UVic Torch -- Spring 2004
Spring 2004,
Volume 26, Number 1

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Naming Names

Beginning with Jack Shadbolt’s “Hockey Owl” on the front cover, your latest edition of the Torch was a visual delight. I especially enjoyed Katherine Gibson’s article on the Provincial Normal School (“Normal History”), but was dismayed to find that none of the three beautiful young women who graced pages 18-19 was identified.

Norman Mouat, brother of one of those teachers-to-be, was able to provide their names: (left to right): Patricia (Peterson) Morris, Jackie (Twa) Severn and Evelyn (Mouat) Friele. All three were from Salt Spring Island.

Marie Elliott
Victoria

Sweet Surprise

I was reading my Autumn 2003 copy of the Torch this afternoon and enjoyed seeing the photograph of the oak panel from Craigdarroch Castle on page 18 with Pierre Berton’s name carved in the wood. But more sweetly surprising to me was seeing my former neighbour Gib Baal’s name carved beside it.

I live near Ruby Lake on the Sunshine Coast and Gib bought the resort on the lake in the early ’80s. It had been a run-down establishment and he and his companion Sophie brought it to life, creating a warm and welcoming family restaurant. After Sophie’s death, the wonderful Liz Cahill joined Gib at Ruby Lake. My husband and I took our children there most Sunday mornings for breakfast and we wouldn’t have missed one of Gib’s community Christmas parties when he’d stomp across the roof of the restaurant in his Santa suit and then descend to the ground by ladder, presumably leaving the reindeer to wait for him while he distributed gifts and treats. He died in 1989.

I just called Liz to tell her I’d seen the photograph with his name in the Torch and she said that Gib had attended Victoria College then UBC to study engineering before first a young family and then WW2 took him from his studies. Thank you for reminding me of a lovely man.

Theresa Kishkan, BA ’78
Madeira Park

Castle Living

I have just received the latest Torch and, as always, marvel at the remarkable development of UVic.

Being ancient history myself—Victoria College, 1941–43—my memories are of classes in the castle, and the professors and friends of that time. Jimmy (Peachy) McKeachie, Don Skeets and Jim Squires were dashing men of that Craigdarroch era. We were members of the Hot Records Society, meeting in a darkened tower room, listening to records of Duke Ellington and Count Basey. Various members, carried away by the music, would spring to their feet playing imaginary trombones and saxaphones. I felt I was really living—at last!

Eve Aitken Best, Victoria College ’41
Cape Town, South Africa

Don’t Forget the Huts

I enjoyed your autumn issue. I would like to draw your attention to some wartime history of the present site of UVic. As several huts still on campus bear witness, it was the Gordon Head Army Camp. It was a remote place in those days, accessed from Cordova Bay Road. My older brother spent several months there, graduated as a lieutenant, and was whisked overseas to serve in the Canadian artillery in Italy (wounded) and then northwest Europe. With such a story for many others, I think the camp deserves to be remembered!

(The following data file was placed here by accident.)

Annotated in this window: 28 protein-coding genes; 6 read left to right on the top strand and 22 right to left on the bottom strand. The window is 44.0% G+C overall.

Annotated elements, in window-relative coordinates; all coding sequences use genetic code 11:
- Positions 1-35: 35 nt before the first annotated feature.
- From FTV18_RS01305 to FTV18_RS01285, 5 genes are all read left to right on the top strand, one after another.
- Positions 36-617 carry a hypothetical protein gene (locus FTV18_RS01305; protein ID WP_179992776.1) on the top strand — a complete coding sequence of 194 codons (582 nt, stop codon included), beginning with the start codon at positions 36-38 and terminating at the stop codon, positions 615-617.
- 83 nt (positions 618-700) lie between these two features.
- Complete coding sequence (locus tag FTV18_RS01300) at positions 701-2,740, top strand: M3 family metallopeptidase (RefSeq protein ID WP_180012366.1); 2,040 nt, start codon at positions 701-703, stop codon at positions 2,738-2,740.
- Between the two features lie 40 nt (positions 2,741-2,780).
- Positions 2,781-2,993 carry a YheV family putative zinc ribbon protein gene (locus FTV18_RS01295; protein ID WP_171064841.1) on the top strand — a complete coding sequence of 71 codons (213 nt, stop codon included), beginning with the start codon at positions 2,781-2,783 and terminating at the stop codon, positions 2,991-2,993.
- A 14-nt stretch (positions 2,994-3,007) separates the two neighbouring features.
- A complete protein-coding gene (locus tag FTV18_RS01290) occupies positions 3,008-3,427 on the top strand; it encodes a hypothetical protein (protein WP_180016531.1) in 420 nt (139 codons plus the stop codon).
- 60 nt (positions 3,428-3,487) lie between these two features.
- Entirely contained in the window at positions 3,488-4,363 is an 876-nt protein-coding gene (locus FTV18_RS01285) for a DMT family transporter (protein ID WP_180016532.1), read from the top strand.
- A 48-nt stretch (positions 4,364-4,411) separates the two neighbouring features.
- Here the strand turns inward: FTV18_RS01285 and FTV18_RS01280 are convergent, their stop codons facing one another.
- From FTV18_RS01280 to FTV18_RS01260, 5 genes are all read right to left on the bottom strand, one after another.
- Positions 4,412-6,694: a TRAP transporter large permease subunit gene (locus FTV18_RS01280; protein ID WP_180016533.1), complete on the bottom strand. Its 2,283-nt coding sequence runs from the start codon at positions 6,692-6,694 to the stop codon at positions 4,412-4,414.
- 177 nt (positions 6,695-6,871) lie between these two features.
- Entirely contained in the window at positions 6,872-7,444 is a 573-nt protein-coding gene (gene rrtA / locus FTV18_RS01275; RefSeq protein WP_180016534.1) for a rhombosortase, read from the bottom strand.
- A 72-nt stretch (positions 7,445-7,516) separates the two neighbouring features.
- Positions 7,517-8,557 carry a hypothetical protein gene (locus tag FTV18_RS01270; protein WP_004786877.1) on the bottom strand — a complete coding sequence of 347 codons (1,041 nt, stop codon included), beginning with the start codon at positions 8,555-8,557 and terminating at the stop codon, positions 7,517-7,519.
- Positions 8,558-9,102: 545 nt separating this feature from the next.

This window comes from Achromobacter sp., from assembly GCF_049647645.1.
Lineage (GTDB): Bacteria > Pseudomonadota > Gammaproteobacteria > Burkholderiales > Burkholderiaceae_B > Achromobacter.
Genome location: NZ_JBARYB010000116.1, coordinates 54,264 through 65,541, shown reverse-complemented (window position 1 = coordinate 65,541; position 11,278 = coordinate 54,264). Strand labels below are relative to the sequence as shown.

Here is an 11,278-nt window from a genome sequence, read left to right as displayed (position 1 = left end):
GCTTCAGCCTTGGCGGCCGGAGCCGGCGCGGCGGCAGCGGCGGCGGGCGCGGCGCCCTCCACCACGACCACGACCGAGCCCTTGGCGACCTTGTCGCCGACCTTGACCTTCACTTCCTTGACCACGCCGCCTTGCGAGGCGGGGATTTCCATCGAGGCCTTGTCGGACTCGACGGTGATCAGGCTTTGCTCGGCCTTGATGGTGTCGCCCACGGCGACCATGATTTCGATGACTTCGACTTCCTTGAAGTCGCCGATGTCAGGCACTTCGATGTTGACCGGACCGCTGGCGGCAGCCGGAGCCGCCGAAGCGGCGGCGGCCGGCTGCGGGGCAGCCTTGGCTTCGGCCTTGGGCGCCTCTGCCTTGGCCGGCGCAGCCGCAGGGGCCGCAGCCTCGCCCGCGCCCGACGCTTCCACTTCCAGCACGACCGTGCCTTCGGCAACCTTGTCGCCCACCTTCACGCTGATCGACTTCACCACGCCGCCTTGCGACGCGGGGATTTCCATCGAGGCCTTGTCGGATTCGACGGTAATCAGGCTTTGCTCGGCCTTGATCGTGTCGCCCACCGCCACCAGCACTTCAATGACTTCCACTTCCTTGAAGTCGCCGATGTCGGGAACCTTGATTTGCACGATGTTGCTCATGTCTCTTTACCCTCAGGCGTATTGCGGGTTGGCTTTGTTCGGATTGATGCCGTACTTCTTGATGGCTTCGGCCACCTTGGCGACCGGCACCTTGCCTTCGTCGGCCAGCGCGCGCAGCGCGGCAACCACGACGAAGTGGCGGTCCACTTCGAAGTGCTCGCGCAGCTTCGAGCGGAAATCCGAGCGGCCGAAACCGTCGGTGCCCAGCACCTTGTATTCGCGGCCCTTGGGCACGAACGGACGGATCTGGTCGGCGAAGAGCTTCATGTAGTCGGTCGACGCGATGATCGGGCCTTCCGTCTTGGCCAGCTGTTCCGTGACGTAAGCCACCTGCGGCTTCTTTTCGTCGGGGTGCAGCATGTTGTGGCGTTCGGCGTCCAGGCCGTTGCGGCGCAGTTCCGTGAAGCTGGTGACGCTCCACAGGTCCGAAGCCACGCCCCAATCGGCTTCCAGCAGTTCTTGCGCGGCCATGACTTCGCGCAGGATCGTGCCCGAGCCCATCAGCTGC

Fleming McConnell, Victoria College ’42
Victoria

Split Memory

Reading your last editions of the Torch brought back memories of my second year at Victoria College, Education Faculty, in 1963. After the cozy confines of Lansdowne campus, suddenly I was experiencing the trials and tribulations of life on a ‘split campus’ (as we called it then).

The first challenge was to get from classes at Lansdowne to Gordon Head campus within 20 minutes.

Our English 200 class was in one of the old army huts situated at Gordon Head. We waited on that very first day for our young American professor, Dr. Clayton, to arrive. We strategically seated ourselves between the buckets catching the rainwater dripping through the roof. Finally he dashed through the door and bashed his head on a large timber jutting out from the door frame. Holding his head whilst looking at all the rainwater buckets he very clamly stated, “I do believe I am at the wrong university.”

You could say that some of us experienced the growing pains (literally) of an intimate college becoming a full-fledged university.

Lynda (Hodgson) Nielsen, BEd ’72
North Vancouver

Degree Years Noted

I read with interest and delight your item on the reunion of the class of ’64, UVic’s first graduating class ( Torch, Spring 2004). While you are accurate in identifying the class to be UVic’s first graduates, this was not the first class to graduate on the campus of what is now the University of Victoria.

For what I believe were two years, 1962 and 1963, classes graduated from Victoria College, which was under the governance of UBC. Graduates were granted UBC degrees, but with the additional designation of Collegium Victoriaiense.

This is a significant period in the evolution of UVic as a degree-granting institution and hopefully will not be forgotten.

John Harker, VC ’58
Victoria

The first convocation for the awarding of UBC (Victoria College) degrees was held May 29, 1961 in the Gordon Head campus site’s Hut S, the “Old Gym.”

—Ed.  

 






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